"Performing is performing," Stojko said. "Whatever skill it is, there is still a certain aspect of being able to connect with the live audience."
The three-time world figure skating champion will team up with former ice dancer Shae-Lynn Bourne and other skating stars for "Blades on Stage," a skating show with the intimacy of a stage production that opens Christmas Eve at the Princess of Wales Theatre.
Stojko is no stranger to the stage. He played slick defence lawyer Billy Flynn in the hit musical "Chicago" earlier this year.
"It's neat because doing 'Chicago,' and feeling the stage, I saw the similarities between performing on the ice and that," Stojko said. "At first I felt like a fish out of water, performing without my skates and using my voice and that type of thing.
"Now with this, being on stage with skates, it's really cool to be up close and personal with the people."
The show is being held on real ice — there is such a thing as synthetic ice — on a surface measuring 40 by 56 feet. Skaters are accustomed to competing on NHL rinks that measure 85 by 200 feet.
So the 42-year-old Stojko and his castmates, including Bourne, Violetta Afanasieva and Pete Dack, among others, have been laying down pylons to practise, marking out the smaller size of ice surface they have to work with.
"It's intimate, (audience members) are close," Bourne said. "We're so used to having to present to all four sides. But now, you just have the audience, and that's very new when you're designing your program to fit the stage.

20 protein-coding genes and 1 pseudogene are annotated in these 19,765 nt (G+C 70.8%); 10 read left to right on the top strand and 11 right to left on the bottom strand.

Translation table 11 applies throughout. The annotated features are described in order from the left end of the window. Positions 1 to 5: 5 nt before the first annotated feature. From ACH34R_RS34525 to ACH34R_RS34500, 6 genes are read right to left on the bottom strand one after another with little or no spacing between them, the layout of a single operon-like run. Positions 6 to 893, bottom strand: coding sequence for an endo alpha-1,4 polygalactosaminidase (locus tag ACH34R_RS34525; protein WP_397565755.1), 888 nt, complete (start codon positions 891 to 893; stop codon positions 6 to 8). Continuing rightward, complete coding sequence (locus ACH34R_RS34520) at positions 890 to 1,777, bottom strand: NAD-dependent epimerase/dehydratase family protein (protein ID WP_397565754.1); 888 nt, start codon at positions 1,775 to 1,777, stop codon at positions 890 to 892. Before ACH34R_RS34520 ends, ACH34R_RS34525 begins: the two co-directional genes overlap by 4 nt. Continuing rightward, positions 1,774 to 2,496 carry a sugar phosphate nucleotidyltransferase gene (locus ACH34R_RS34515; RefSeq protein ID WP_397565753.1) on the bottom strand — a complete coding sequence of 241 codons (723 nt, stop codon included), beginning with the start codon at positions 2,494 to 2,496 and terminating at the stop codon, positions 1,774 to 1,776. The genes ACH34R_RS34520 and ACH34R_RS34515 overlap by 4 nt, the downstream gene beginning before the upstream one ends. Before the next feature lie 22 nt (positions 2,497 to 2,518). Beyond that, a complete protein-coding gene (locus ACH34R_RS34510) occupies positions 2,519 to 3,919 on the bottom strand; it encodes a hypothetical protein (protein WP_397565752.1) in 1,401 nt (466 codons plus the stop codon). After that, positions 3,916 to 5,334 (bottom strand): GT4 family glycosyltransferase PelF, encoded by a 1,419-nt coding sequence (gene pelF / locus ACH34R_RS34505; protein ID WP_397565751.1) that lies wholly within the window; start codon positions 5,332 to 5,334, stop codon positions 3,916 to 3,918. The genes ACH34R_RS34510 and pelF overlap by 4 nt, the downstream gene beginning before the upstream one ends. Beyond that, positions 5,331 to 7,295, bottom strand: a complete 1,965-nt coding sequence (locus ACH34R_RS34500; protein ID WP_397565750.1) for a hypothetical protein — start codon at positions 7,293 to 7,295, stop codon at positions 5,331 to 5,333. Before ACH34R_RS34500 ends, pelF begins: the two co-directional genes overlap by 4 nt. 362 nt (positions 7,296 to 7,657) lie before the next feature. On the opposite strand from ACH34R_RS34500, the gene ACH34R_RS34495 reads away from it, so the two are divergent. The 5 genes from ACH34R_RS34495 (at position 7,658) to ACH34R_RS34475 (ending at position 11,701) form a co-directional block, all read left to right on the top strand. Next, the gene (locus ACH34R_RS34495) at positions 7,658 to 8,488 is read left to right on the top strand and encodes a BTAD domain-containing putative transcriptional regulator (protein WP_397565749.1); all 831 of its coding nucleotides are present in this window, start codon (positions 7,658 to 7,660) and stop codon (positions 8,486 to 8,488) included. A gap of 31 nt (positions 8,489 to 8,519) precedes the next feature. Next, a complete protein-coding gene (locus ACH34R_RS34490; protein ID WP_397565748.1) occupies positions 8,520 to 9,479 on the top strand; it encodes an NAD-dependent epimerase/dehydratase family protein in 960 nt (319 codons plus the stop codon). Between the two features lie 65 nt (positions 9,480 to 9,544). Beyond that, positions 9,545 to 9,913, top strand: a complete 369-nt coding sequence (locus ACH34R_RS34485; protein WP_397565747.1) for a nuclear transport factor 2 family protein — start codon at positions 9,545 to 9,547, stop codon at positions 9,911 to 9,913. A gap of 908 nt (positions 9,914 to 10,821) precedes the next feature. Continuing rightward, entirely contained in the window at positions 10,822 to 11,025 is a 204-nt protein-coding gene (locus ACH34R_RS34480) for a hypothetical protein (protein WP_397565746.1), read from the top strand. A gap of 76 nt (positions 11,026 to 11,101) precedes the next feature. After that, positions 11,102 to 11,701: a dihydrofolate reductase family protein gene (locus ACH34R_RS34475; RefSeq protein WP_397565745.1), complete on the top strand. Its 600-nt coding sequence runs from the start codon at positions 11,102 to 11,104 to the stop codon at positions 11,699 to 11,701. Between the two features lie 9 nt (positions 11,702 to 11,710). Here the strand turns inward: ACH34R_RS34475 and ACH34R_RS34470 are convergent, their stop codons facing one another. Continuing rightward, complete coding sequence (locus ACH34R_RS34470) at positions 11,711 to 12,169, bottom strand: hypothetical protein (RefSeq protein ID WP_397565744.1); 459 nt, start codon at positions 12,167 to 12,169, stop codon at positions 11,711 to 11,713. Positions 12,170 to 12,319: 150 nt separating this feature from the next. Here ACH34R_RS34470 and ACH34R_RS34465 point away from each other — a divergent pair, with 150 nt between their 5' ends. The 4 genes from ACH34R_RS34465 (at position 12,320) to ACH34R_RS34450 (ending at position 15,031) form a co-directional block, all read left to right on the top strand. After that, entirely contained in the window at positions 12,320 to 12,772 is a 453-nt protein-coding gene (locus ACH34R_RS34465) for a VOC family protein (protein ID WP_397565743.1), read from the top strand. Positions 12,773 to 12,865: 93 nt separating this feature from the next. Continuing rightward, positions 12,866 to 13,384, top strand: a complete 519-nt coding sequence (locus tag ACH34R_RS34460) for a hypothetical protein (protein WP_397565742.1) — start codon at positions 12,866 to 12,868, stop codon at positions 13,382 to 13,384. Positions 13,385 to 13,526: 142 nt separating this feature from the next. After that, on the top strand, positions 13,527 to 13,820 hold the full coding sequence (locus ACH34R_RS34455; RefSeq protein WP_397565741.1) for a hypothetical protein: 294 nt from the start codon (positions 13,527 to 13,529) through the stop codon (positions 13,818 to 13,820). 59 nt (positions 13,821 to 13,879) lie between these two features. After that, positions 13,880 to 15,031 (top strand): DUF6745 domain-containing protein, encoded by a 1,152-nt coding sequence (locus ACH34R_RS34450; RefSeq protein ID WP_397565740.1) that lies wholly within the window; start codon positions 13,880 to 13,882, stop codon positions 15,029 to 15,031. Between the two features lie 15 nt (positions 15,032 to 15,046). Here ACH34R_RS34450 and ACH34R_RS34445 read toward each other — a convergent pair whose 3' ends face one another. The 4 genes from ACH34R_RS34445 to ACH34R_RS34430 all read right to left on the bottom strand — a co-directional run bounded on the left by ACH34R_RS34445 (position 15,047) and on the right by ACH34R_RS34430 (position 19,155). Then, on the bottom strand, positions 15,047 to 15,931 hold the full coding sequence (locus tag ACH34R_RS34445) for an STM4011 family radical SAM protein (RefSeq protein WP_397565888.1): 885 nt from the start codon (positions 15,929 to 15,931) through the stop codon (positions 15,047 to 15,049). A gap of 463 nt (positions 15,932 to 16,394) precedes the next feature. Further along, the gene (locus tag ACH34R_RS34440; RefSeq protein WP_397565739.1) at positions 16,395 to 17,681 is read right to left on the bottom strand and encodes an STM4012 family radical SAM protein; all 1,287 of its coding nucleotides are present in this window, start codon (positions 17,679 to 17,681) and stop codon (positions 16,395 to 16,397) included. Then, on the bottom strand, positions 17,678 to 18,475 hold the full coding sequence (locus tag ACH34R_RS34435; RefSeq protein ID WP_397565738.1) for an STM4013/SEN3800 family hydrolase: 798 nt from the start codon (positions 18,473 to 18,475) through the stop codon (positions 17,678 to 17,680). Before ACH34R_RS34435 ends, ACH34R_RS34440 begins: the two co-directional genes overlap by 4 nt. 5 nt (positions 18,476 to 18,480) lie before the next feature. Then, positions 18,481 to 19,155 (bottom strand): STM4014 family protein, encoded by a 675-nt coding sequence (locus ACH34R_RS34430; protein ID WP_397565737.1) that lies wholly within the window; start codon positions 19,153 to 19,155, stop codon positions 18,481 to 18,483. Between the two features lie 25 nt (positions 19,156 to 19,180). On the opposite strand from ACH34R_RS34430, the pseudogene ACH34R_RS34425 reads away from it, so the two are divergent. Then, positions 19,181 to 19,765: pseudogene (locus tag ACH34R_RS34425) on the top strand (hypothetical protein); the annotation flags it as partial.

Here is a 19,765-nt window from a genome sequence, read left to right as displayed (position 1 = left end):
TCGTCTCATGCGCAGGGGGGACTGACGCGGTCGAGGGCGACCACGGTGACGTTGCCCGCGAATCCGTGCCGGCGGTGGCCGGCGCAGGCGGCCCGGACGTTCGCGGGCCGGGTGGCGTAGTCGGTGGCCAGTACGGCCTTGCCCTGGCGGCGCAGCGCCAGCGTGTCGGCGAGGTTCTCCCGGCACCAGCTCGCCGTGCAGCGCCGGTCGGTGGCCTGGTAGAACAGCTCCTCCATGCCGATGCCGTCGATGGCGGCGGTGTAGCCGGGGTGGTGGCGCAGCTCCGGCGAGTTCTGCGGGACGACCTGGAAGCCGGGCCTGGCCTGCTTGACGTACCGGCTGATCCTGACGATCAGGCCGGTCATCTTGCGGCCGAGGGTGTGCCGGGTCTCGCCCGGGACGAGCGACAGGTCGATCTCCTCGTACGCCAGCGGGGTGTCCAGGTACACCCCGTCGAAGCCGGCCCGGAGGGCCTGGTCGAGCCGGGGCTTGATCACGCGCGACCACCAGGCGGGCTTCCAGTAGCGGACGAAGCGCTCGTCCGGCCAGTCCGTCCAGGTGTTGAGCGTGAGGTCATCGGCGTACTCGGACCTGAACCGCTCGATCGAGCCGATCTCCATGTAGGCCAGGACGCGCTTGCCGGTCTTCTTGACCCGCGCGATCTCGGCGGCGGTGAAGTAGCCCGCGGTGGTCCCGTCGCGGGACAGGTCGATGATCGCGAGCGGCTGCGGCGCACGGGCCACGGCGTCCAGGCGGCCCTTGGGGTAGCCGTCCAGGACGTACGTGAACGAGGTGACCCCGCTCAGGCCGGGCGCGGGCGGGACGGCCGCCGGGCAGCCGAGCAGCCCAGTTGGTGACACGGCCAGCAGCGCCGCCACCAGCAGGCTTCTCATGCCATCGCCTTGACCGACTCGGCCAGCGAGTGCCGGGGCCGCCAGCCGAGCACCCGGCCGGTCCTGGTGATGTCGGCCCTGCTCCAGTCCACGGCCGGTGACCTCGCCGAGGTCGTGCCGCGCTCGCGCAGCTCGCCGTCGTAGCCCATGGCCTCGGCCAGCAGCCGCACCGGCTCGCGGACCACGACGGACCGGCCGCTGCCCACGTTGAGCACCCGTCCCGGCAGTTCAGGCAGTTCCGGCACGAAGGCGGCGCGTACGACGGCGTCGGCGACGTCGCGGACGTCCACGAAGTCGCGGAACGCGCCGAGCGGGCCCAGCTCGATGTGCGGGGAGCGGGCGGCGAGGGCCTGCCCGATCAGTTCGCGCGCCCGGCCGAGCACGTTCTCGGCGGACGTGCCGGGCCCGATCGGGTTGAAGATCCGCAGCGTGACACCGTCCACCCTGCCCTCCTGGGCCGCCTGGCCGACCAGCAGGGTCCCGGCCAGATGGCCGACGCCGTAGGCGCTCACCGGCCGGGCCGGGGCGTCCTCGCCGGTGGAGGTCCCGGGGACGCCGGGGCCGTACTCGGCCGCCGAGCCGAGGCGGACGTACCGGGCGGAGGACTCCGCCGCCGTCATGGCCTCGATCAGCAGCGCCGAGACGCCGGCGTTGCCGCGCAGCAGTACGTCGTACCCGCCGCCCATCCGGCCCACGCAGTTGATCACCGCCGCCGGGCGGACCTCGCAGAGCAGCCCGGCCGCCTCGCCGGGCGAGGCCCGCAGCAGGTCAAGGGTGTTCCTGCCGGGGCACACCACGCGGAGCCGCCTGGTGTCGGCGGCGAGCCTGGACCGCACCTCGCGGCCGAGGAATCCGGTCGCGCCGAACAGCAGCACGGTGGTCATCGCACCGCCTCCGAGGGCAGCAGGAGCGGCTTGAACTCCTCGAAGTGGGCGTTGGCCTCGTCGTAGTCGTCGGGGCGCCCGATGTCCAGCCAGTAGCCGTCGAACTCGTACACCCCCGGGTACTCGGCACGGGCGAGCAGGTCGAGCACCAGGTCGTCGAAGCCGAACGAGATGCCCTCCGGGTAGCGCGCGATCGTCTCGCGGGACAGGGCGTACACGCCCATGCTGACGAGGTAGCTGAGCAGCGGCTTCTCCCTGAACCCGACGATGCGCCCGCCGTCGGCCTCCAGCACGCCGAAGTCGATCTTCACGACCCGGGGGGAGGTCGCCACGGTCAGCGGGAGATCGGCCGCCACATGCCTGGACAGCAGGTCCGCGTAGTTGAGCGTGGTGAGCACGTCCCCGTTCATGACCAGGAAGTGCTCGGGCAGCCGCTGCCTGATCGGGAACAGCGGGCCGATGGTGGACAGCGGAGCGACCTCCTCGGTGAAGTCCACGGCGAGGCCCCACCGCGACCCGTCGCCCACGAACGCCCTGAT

"It's that intimate setting, because we're used to having to project to way up there, to 15,000 people. But everyone has a good seat in this, and we can really look into the audience, and they'll really see much more than they'd ever see in any competition or big show that you'd see in an ice rink."
Stojko and Bourne, who won gold with partner Victor Kraatz at the 2003 world championships with a memorable "Riverdance" program, said it wasn't difficult to train for the show.
Both still skate on the professional circuit.
"We never stopped training so it just bleeds into the next show," Stojko said. "The two numbers I'm using here are numbers that I've had before, one I just did in Brazil. The other one is a Christmas number I did a few years ago. We're skating almost all year round. . . We're always trying to stay in shape, and when we get here, we have a couple of days to put together the group numbers, strategically laid out."
Bourne is a skating coach and choreographer. He clients include ice dancers Kaitlyn Weaver and Andrew Poje of Waterloo, Ont., who recently won the Grand Prix Final.
She's choreographed dozens of programs for skaters this season, from all around the world.
Constantly being on the ice has kept the 38-year-old lean and strong.
"With choreography, you're on the ice with the skater, it helps them to see, and I think you exaggerate as a choreographer or as a coach, to really make somebody understand. . . . I think that keeps me in shape," she said.
"As a choreographer, I'm not training all the time but I'm moving all the time, and dancing all the time."
Bourne and Stojko said their professional skating careers take them around the world, but rarely to cities in Canada. They're thrilled for the opportunity to skate at home in the Mirvish Productions show.
"I haven't performed much in Canada. A lot of my work has been in Asia. I've been doing a lot of shows in the States, Japan, Korea, China," Bourne said. "This is kind of great for Canada too.
"Canada has been known to be one of the best countries producing wonderful skaters but there hasn't been a lot out there as far as shows go, in Canada. So it's kind of nice to be able to actually perform here where family is. It's a nice change."Suggest a correction